PODCAST. Are you picky about the way you drink coffee or tea? Then you already know that sweeteners are not all the same. Jessica emailed and asked me to do a podcast on stevia so that’s our focus today.
100 to 300 times sweeter than sugar, stevia contains no carbohydrate or calories. It comes from a plant native to South America called Stevia rebaudiana, which is part of the sunflower family. The leaves are naturally sweet. Stevia’s the common name you hear for the plant extract. Today, it’s cultivated in many countries with China being a leading exporter. Playing an important role in biodiversity due to how little land and water are required to grow it, farmers can diversify their crops.
Share this recipe using stevia with your patients: Reduced-Sugar Banana Pecan Muffins
The leaves of the Stevia rebaudiana plant contain steviol glycosides, the compounds responsible for the intense and concentrated sweetness. All steviol glycosides share a common steviol backbone. The differences between them are due to the number and arrangement of molecules attached to this steviol backbone. Generally rebaudioside A and stevioside are the major glycosides found in leaves based on dry weight. The most common one that you’ve likely heard is rebaudioside A or Reb A for short which was listed as of 2008 on the Food and Drug Administration’s generally recognized as safe or GRAS list.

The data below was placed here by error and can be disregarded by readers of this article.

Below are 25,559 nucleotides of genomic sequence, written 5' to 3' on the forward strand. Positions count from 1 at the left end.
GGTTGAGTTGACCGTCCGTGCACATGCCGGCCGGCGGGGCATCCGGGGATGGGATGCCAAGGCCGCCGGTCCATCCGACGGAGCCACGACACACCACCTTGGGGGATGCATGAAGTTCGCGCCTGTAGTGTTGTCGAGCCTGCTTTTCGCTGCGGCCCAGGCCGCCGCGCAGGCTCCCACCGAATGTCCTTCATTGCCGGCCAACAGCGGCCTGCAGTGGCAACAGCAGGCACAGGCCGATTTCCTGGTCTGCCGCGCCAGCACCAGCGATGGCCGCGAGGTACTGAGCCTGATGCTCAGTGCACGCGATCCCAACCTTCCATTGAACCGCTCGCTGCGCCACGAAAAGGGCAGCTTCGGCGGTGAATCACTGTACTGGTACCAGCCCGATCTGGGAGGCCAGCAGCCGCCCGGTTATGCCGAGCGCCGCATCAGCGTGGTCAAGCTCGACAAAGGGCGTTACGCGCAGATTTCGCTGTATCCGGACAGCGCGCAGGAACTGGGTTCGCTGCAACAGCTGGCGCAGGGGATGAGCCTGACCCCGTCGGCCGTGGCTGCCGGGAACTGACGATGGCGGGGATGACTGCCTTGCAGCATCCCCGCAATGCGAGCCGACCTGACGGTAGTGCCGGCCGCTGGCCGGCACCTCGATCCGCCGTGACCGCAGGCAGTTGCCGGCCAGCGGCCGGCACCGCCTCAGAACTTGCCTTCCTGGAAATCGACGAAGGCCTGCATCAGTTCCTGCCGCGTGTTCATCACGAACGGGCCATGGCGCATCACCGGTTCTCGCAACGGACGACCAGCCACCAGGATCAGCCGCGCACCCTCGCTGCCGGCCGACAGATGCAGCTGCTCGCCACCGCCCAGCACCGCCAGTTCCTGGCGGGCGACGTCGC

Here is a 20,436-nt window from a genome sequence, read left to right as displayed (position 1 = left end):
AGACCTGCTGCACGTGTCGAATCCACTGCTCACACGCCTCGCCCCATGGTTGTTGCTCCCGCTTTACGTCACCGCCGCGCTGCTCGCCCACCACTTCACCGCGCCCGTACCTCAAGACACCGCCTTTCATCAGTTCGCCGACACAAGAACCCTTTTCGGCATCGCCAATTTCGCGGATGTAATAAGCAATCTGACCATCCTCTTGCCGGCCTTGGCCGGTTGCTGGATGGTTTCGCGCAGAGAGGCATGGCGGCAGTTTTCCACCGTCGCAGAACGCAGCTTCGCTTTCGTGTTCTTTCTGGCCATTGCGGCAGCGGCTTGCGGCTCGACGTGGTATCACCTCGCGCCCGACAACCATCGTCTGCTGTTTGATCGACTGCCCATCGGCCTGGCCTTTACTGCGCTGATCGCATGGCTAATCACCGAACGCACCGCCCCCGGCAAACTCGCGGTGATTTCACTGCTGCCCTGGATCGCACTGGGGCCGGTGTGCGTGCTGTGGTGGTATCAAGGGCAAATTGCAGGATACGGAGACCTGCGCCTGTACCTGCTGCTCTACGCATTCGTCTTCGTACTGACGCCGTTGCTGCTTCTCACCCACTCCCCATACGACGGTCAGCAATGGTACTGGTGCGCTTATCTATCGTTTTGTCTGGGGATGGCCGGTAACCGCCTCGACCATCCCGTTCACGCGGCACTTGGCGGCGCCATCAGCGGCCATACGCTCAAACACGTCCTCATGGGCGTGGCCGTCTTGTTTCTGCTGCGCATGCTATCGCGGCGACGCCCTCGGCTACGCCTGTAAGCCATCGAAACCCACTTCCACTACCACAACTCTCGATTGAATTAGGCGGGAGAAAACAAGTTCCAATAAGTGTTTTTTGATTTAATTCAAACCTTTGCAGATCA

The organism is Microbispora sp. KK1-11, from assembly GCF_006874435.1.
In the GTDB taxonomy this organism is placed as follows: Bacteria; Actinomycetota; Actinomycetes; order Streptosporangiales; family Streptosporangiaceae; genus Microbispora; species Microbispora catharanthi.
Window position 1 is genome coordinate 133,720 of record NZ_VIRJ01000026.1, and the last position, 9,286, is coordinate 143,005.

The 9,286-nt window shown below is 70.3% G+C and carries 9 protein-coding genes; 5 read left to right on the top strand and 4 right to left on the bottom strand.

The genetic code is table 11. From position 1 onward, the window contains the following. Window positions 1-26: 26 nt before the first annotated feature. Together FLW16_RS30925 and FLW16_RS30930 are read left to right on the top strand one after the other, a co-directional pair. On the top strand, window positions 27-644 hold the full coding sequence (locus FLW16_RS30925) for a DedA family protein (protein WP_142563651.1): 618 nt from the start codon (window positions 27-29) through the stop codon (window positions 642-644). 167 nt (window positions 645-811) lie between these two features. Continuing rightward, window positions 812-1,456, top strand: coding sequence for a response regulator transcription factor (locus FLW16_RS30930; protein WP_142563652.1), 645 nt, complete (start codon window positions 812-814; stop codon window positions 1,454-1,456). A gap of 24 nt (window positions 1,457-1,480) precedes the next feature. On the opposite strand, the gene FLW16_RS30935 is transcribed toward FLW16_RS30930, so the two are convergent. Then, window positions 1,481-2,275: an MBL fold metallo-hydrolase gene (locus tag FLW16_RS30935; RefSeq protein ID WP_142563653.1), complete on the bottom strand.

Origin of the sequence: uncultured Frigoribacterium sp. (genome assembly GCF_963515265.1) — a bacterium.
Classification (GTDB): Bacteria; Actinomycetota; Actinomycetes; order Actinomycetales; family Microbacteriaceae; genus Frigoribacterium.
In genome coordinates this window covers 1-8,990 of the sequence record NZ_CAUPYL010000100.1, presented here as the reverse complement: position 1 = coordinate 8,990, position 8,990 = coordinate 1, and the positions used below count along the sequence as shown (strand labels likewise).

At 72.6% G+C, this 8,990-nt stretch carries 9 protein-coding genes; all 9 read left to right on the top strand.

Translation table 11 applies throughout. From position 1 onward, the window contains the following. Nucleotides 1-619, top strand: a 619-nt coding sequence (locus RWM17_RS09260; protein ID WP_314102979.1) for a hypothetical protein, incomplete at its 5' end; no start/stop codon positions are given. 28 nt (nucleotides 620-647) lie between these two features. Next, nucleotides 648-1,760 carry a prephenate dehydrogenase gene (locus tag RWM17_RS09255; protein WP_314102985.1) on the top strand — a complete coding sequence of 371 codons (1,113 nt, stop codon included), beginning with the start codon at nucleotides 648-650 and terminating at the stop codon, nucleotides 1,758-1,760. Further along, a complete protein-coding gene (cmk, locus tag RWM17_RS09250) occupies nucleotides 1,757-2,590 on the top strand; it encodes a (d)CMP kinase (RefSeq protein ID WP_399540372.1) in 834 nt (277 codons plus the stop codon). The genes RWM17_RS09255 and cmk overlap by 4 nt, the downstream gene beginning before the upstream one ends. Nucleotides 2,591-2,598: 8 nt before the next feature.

Many other countries use stevia as a sweetener some of which include Japan, South Korea, Malaysia, Taiwan, Mexico, Paraguay, Colombia, Brazil, and Argentina. And to be clear, in the US whole leaf stevia or crude stevia extracts are not approved for use in foods and beverages. Only high purity leaf extracts like Reb A have been approved.
MedicalNewsToday. Stevia: Health Benefits, Facts, Safety